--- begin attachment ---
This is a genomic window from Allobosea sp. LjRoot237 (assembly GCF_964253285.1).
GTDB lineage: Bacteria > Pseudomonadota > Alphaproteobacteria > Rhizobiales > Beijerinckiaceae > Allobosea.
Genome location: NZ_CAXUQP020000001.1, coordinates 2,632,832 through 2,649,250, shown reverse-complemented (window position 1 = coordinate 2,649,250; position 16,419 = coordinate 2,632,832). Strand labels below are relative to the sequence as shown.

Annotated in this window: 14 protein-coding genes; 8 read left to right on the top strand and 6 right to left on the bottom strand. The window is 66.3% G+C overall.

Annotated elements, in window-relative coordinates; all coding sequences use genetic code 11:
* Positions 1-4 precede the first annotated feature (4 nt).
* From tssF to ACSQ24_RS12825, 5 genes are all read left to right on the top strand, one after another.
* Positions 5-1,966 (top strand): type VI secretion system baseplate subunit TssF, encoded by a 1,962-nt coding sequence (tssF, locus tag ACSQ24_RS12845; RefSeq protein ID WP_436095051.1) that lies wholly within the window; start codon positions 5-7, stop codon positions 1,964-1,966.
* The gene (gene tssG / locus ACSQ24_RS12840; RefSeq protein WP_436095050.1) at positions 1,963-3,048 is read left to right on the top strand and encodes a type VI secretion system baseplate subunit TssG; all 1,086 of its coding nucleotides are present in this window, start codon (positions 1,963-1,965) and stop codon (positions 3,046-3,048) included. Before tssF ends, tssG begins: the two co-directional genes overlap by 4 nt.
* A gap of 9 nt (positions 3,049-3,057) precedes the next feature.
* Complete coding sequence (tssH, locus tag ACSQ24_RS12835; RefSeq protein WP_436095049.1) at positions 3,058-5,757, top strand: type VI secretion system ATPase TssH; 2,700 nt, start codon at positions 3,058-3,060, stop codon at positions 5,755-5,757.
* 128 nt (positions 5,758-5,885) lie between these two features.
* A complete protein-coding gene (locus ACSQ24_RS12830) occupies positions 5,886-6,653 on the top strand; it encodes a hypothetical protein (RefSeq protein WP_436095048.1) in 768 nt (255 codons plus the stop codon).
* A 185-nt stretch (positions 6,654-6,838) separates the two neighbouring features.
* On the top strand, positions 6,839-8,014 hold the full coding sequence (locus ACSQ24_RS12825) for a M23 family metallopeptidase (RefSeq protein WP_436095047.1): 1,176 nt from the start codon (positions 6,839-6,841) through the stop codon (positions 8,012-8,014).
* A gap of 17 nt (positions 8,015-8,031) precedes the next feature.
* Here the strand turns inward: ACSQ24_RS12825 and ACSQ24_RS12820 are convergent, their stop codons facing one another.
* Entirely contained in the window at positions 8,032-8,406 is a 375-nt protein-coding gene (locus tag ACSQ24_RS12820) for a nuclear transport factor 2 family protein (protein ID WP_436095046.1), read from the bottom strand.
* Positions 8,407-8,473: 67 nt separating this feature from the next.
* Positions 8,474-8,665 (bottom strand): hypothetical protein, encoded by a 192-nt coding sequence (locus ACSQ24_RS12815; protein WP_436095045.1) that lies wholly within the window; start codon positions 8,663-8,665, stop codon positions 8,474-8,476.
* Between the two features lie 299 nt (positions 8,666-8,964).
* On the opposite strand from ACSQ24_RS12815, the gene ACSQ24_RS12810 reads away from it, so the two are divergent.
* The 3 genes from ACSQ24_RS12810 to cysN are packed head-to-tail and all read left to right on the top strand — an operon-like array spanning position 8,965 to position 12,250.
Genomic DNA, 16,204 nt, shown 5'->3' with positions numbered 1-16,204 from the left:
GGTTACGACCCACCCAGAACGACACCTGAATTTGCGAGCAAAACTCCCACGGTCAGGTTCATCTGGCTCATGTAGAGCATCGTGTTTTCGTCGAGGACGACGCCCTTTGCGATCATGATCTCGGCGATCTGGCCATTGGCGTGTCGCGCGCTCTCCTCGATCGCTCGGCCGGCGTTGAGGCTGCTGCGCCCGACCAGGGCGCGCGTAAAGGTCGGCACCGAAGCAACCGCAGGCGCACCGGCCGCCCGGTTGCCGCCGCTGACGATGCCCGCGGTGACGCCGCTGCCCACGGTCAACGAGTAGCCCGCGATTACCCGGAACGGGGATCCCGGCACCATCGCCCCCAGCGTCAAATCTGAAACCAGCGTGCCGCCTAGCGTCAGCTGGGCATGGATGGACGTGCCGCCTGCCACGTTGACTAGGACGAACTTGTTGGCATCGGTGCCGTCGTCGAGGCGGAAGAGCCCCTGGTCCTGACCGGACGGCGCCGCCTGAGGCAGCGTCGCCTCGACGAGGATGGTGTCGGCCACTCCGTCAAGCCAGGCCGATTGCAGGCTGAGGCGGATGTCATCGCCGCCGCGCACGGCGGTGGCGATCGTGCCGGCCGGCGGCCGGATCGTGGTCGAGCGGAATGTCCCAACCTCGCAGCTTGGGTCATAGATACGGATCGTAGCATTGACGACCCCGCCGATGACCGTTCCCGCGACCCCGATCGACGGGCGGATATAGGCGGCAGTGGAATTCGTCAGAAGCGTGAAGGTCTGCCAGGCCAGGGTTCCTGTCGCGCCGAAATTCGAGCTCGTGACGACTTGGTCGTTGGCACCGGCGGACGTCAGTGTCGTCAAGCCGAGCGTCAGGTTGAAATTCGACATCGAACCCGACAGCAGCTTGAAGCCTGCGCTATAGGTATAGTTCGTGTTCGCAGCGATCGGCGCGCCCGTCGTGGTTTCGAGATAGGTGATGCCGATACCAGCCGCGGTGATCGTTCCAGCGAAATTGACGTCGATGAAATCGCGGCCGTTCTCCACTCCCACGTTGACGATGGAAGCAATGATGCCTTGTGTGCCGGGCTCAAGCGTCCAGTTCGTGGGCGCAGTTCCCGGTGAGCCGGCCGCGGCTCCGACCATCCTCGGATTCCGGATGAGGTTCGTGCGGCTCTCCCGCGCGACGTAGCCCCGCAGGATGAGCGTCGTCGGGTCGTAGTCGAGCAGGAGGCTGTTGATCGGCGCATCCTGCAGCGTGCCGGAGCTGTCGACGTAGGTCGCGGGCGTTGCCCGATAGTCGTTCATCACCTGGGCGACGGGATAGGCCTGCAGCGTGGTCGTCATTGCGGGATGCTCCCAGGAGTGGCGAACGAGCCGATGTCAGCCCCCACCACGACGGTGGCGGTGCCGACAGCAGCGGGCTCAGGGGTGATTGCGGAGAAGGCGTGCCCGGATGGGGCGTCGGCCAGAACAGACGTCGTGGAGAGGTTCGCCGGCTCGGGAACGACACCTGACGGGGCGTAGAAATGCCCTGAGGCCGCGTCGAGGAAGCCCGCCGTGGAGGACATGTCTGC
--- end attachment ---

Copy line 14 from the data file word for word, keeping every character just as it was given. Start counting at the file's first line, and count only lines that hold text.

* A 185-nt stretch (positions 6,654-6,838) separates the two neighbouring features.